Original Article

Divya Sharma, Suman Mor

Extent, Trend, and Pattern of Use of Health and Wellness Products by People in Chandigarh and Shimla

[Year:2020] [Month:April-June] [Volume:54] [Number:2] [Pages:3] [Pages No:37 - 39]

Keywords: Wellness, Wellness revolution,Health, Products

PDF  |  DOI: 10.5005/jp-journals-10028-1353  |  Open Access |  How to cite  | 

Abstract

The concept of wellness has evolved over the last few decades. This, in turn, has led to a great increase in the use of health and wellness products. Objective: To analyze the extent, trend, and pattern of use of health and wellness products by people in Chandigarh and Shimla. Materials and methods: This quantitative cross-sectional study was carried out in Chandigarh, UT, and Shimla, Himachal Pradesh. The data were collected from participants using structured questionnaires. Results: A total of 150 individuals were taken for the study. Among food products, traditional food products like rice, sugar, salt, and flour were used by all. In hair care products, shampoos and oil were used the most. Among skin care products, soap and face wash had high frequency of use. Hand wash had the highest frequency of use among hygiene products. Running shoes and yoga pants had highest usage among fitness products. Conclusion: The use of health and wellness products was moderate in the study areas. The maximum used products were food and beauty care products.

Original Article

Uma Debi, Lokesh Singh, Vaibhav Gulia, Vishal Sharma, Rohan S Kamat, Richa S Chauhan, Kaushal K Prasad

Role of Double-contrast Barium Enema in Crohn's Colitis

[Year:2020] [Month:April-June] [Volume:54] [Number:2] [Pages:5] [Pages No:40 - 44]

Keywords: Barium enema, Colitis, Colonoscopy, Crohn\'s

PDF  |  DOI: 10.5005/jp-journals-10028-1354  |  Open Access |  How to cite  | 

Abstract

Background: Double-contrast barium enema (DCBE) is a safe, noninvasive, inexpensive, and cost-effective imaging technique. It offers complete visualization of the colonic mucosa. Inflammatory bowel disease (IBD) including Crohn\'s disease can easily be diagnosed using the DCBE technique. Aims and objectives: To demonstrate the accuracy of DCBE in diagnosis of Crohn\'s colitis. Materials and methods: A retrospective review of DCBE examination in 57 patients of colonic Crohn\'s disease was performed. A barium suspension of medium viscosity at 100% w/v was used. Each DCBE was evaluated by two experienced gastrointestinal radiologists independently without any knowledge of the colonoscopic findings. Results: In 89% of patients, the radiological diagnosis corresponded with the clinical diagnosis of Crohn\'s disease. Five patients were misclassified as tubercular and one as ulcerative colitis. Asymmetric disease with rectal sparing and discrete ulcers were the most commonly observed radiological findings. About 19% of patients showed the features of early Crohn\'s as suggested by the finding of aphthoid ulcerations with background of the normal mucosa. The left-sided colon was more commonly involved compared with the right side with the transverse colon being the most commonly involved part. Conclusion: The double-contrast examination technique, because of its high accuracy in diagnosing Crohn\'s disease and due to its relatively specific signs, is suggested to be the preferred examination in the radiological assessment of inflammatory bowel disease.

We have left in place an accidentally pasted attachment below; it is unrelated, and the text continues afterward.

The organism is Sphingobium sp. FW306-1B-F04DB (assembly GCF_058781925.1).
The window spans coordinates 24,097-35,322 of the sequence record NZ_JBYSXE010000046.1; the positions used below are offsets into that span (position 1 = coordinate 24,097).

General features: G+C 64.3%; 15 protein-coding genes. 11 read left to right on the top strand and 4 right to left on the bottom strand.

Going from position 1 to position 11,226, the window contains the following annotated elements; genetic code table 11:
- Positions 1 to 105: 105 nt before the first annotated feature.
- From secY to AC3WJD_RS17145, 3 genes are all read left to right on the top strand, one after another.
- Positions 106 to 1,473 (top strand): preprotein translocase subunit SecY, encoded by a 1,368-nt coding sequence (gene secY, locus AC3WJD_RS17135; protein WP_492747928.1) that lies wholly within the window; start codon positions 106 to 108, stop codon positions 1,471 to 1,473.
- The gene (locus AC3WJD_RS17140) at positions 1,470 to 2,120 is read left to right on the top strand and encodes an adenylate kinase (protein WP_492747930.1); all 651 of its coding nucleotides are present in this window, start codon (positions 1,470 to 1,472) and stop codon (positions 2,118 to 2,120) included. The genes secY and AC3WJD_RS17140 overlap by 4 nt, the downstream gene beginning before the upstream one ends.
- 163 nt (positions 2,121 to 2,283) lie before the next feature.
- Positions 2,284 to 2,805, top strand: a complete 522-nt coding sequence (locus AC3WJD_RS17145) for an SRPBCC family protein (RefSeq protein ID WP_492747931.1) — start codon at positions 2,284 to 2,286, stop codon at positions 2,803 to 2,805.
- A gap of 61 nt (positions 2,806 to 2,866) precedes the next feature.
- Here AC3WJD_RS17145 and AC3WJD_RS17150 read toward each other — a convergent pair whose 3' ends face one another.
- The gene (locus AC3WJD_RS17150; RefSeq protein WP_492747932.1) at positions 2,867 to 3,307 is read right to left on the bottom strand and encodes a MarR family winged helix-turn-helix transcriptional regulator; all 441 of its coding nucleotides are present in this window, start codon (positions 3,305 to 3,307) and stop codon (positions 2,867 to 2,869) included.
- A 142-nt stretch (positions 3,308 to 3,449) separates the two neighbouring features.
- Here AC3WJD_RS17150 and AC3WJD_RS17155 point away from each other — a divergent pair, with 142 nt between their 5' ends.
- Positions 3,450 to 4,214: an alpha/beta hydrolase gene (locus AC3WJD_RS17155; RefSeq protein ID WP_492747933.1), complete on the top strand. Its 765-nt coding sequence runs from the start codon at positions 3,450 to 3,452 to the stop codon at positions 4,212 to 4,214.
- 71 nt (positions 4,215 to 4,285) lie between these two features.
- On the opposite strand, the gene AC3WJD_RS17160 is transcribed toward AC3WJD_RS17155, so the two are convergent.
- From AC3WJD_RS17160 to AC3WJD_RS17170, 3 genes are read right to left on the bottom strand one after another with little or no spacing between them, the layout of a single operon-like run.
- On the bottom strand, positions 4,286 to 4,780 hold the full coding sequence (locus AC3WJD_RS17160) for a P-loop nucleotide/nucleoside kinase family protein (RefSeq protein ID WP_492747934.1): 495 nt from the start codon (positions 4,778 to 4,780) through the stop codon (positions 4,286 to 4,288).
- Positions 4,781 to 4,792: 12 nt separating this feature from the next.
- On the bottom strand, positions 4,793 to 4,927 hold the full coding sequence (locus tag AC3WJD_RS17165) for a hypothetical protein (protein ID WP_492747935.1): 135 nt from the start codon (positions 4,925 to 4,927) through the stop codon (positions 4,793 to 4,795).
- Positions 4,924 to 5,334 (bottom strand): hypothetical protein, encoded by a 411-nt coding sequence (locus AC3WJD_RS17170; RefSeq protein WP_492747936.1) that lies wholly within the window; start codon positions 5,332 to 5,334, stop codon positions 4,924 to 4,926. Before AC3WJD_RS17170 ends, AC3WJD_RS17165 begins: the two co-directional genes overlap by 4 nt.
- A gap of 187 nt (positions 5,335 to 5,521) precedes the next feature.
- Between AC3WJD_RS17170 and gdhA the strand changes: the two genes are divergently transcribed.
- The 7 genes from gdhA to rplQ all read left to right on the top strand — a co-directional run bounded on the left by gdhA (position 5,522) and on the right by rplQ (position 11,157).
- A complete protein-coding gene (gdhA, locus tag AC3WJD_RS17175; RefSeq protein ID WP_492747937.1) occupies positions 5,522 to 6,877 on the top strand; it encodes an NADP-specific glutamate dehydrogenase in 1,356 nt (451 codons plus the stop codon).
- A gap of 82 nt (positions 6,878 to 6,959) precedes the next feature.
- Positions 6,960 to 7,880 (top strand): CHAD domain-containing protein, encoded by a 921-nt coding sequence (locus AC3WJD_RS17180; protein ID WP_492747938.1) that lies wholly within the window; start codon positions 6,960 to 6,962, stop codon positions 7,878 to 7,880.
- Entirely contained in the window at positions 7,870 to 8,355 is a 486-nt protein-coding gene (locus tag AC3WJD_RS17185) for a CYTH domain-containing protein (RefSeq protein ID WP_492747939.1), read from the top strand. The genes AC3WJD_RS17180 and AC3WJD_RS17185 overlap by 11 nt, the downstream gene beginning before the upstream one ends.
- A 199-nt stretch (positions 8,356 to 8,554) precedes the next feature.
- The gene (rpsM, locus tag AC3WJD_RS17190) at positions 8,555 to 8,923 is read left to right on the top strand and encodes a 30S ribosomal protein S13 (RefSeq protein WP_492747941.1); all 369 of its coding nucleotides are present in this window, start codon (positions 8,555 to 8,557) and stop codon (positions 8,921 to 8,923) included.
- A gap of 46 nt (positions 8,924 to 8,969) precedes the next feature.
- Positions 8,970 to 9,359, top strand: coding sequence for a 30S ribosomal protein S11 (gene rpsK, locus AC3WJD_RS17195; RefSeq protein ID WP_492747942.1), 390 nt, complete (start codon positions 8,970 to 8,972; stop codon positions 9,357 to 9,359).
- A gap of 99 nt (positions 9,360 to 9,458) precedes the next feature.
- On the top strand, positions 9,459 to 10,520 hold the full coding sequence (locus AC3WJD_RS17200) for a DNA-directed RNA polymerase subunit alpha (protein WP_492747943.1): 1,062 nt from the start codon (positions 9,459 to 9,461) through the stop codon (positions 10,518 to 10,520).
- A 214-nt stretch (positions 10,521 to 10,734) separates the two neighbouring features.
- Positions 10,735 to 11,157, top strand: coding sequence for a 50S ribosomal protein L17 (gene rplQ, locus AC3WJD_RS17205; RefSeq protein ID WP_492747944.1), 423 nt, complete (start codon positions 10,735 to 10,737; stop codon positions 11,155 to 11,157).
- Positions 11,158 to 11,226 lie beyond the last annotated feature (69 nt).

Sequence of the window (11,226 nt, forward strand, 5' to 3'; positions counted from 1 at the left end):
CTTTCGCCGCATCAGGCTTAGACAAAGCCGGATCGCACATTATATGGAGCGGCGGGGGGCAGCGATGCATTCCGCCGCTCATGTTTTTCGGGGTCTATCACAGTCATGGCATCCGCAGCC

Original Article

Deepanjan Bhattacharya, Suresh K Angurana, Renu Suthar, Venkatasesan Sundaram, Arushi Saini, Lokesh Saini, Muneer A Malik, Vimal S Munda, Vikas Gautam

Disseminated Staphylococcal Disease in Neonates Admitted to Pediatric Emergency of a Developing Economy: Clinicomicrobiological Profile, Management, and Outcome